My task is to consider whether or not this Withdrawal Agreement is likely to deliver on this vision.  Does it restore the UK’s sovereignty and democratic accountability?  Does it withdraw us from the political, integrationist instincts of the European Union and the European Court of Justice?  Does it set us on a path towards a new, amicable relationship with the EU built around free trade and friendly co-operation? Does it enable us to thrive as an independent nation state, free to forge new ties and reinvigorate old ones with nations around the world? And crucially, does the Withdrawal Agreement provide for a sustainable, lasting new relationship with the EU that enhances – not undermines – our democratic institutions and preserves our precious United Kingdom?

To do so, I have gone through the Withdrawal Agreement in detail. I have attempted to explain, clearly and simply, what is contained in these mammoth documents, and what they mean to us all. I have referred to some of the relevant Articles at important points, so you can go and read them for yourselves if you wish, but have tried not to let this become a lawyer’s essay. Nonetheless it is rather lengthy, and I hope that you will forgive me for that.  But then, this is complicated stuff.

I shall explain these issues below, as follows:

  1. What the Withdrawal Agreement contains;
  2. What the Withdrawal Agreement actually means for the period of the Transition Period, both positive and negative;
  3. The two ways of moving from the Transition Period to the Future Relationship:

    a.) A future trade agreement, what it means and whether we are likely to get there;
    b.) The Backstop if we failed to agree a Future Relationship, what it means,  whether we are likely to get out of it, and the alternative of extending the Transition Period;

  4. Other considerations;

What the Withdrawal Agreement contains

Before we look at whether we should welcome or reject the Withdrawal Agreement, let us take a cool, calm look at what it contains.

There are in fact two documents:

the Draft Withdrawal Agreement, which is some 599 pages long, and is legally binding as a treaty;

the 26 page Political Declaration on the Future Relationship, which is not legally binding and is a rather vague, aspirational document dealing with where the UK and EU may go in the future;

The Withdrawal Agreement contains three important concepts. The first of these is the Transition Period. This is a two-year period, starting at 11pm on the 29th March 2019 when the UK is to leave the EU, as enshrined in the European Union (Withdrawal) Act 2018. During this two-year period, the UK will obey all the rules of EU membership but without any representation. This is to be followed by one of two things: either the Future Relationship, which is where we are meant to be heading and which is described in the Political Declaration, or the Northern Ireland protocols, known as the “Backstop”, which are to come into effect if the EU and the UK cannot agree on the Future Relationship.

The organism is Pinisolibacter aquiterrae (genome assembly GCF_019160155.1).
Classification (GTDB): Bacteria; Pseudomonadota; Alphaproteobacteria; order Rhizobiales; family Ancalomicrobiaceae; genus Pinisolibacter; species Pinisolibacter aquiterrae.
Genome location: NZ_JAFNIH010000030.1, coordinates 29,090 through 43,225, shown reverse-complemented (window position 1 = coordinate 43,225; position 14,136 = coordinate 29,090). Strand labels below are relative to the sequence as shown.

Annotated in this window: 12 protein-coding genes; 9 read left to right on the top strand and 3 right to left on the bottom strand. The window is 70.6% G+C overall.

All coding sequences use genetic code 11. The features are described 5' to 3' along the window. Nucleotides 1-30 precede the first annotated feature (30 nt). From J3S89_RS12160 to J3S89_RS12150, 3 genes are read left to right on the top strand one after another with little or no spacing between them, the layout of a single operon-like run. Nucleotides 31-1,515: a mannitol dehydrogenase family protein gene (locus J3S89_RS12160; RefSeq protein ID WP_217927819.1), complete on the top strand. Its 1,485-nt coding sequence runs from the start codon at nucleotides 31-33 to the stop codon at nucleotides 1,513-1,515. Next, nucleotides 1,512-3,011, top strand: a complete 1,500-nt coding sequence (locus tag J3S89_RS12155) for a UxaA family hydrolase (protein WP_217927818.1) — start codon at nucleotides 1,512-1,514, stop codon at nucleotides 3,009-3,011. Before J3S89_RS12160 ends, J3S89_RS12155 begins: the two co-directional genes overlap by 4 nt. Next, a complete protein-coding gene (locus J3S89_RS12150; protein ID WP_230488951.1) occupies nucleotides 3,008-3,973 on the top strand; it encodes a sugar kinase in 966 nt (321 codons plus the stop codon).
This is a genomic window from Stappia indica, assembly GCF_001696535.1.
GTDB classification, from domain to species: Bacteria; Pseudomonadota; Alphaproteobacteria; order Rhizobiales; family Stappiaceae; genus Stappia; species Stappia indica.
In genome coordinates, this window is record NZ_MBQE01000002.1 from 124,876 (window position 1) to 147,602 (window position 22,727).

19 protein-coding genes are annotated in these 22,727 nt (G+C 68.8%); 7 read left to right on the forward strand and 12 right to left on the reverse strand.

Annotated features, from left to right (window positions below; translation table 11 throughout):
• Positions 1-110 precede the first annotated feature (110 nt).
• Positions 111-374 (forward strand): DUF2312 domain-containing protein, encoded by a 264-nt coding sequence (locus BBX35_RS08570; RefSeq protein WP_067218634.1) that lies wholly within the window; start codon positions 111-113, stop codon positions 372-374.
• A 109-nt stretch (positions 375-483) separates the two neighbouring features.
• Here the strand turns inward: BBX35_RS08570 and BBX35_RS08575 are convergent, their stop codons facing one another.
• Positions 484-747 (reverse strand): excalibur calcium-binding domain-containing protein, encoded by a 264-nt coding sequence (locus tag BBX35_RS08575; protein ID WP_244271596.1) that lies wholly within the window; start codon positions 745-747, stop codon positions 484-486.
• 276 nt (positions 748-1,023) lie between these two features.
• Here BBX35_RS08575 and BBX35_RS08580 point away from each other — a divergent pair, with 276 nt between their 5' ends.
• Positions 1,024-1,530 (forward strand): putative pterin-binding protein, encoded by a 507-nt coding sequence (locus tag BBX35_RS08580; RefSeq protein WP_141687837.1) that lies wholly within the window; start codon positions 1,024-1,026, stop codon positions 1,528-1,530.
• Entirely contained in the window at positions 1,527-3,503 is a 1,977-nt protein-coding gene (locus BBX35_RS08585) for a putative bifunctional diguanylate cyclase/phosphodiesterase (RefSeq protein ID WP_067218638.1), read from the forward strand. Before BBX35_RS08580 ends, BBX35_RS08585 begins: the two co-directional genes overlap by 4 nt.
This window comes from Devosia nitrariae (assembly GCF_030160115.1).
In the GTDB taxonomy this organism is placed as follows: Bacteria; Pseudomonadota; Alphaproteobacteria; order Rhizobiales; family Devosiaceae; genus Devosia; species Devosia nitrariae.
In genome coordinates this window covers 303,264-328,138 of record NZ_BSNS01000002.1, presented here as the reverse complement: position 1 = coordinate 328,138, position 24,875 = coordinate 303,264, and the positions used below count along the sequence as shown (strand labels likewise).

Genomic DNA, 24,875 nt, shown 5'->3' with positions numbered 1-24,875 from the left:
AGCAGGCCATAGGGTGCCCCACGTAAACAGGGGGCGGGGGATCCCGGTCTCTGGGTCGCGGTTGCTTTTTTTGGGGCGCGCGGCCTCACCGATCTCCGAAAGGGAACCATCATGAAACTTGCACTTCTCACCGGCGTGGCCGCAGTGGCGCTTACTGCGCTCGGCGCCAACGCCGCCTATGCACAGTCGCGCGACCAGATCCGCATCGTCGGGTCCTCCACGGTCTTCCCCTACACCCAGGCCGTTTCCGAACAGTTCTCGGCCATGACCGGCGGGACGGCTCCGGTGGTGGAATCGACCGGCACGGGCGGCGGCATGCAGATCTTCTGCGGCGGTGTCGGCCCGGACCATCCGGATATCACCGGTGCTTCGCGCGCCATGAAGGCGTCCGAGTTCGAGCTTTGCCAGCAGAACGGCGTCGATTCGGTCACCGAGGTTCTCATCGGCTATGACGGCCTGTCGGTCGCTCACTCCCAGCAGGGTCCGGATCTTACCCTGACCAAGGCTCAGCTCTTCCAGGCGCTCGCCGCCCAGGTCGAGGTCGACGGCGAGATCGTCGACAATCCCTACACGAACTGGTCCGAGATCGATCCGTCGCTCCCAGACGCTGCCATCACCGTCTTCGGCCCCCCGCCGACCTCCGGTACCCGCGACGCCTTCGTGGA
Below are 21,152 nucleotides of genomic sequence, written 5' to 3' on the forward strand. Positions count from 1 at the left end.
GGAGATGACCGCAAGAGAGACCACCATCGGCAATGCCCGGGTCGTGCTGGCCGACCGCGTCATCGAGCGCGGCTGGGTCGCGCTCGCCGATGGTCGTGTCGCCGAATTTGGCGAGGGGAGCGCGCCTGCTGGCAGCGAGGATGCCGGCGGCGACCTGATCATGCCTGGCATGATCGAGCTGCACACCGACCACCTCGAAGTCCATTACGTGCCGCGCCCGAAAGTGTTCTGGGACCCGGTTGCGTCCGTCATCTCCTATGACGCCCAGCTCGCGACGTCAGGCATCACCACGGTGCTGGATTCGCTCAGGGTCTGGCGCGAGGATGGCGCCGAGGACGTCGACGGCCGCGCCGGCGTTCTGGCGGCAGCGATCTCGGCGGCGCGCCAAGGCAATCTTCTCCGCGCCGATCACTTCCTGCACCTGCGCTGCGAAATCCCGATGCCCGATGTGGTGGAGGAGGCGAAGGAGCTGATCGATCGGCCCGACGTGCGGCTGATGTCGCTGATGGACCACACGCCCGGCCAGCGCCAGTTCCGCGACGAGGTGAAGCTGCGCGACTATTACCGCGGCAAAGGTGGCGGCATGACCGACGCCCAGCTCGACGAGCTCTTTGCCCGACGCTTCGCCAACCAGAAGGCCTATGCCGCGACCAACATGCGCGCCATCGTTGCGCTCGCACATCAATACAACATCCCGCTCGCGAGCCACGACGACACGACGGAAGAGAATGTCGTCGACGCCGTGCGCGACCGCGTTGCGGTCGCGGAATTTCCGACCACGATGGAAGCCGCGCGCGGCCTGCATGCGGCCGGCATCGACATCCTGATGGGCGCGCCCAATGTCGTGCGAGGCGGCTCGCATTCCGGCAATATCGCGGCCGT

What the Withdrawal Agreement actually contains - the positives

There is certainly much to welcome, some of which can or could apply in any event. For example, the Agreement confirms the position of EU citizens and UK citizens in Europe. We should all welcome that.

It will significantly reduce the financial contributions that the UK makes to the EU. For those for whom that was an important consideration, that is also something to welcome.

It also contains welcome agreements over the UK’s sovereign base areas in Cyprus and a protocol on Gibraltar.

It does not, contrary to some commentary, provide a definitive end to freedom of movement: that will be considered in the next stage of the negotiations.

The Political Declaration, for its part, sets out an intention to explore co-operation on a wide range of areas, including participation in agencies such as the European Medicines Agency and the European Aviation Safety Agency.

All of this is positive, should be welcomed, and could be adopted in any event.

What the Withdrawal Agreement actually means - the drawbacks